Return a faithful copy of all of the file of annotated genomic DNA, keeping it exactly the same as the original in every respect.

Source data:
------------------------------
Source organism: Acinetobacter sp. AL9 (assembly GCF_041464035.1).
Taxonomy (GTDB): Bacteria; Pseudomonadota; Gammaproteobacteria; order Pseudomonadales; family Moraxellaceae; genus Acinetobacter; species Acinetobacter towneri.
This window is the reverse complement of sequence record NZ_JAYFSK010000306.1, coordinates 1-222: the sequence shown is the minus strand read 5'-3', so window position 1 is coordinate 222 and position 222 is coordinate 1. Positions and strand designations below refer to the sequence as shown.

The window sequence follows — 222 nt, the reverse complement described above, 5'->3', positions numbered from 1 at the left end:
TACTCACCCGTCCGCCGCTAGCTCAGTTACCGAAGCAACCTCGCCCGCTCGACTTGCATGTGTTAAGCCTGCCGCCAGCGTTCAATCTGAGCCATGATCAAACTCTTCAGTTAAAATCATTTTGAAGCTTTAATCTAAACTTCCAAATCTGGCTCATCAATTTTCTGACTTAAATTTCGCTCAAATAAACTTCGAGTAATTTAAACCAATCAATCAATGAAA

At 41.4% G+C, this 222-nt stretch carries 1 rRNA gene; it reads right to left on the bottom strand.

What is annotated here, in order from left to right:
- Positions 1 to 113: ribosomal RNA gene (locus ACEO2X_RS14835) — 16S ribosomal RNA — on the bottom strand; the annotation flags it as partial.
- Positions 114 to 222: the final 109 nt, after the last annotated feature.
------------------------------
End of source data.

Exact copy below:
Source organism: Acinetobacter sp. AL9 (assembly GCF_041464035.1).
Taxonomy (GTDB): Bacteria; Pseudomonadota; Gammaproteobacteria; order Pseudomonadales; family Moraxellaceae; genus Acinetobacter; species Acinetobacter towneri.
This window is the reverse complement of sequence record NZ_JAYFSK010000306.1, coordinates 1-222: the sequence shown is the minus strand read 5'-3', so window position 1 is coordinate 222 and position 222 is coordinate 1. Positions and strand designations below refer to the sequence as shown.

The window sequence follows — 222 nt, the reverse complement described above, 5'->3', positions numbered from 1 at the left end:
TACTCACCCGTCCGCCGCTAGCTCAGTTACCGAAGCAACCTCGCCCGCTCGACTTGCATGTGTTAAGCCTGCCGCCAGCGTTCAATCTGAGCCATGATCAAACTCTTCAGTTAAAATCATTTTGAAGCTTTAATCTAAACTTCCAAATCTGGCTCATCAATTTTCTGACTTAAATTTCGCTCAAATAAACTTCGAGTAATTTAAACCAATCAATCAATGAAA

At 41.4% G+C, this 222-nt stretch carries 1 rRNA gene; it reads right to left on the bottom strand.

What is annotated here, in order from left to right:
- Positions 1 to 113: ribosomal RNA gene (locus ACEO2X_RS14835) — 16S ribosomal RNA — on the bottom strand; the annotation flags it as partial.
- Positions 114 to 222: the final 109 nt, after the last annotated feature.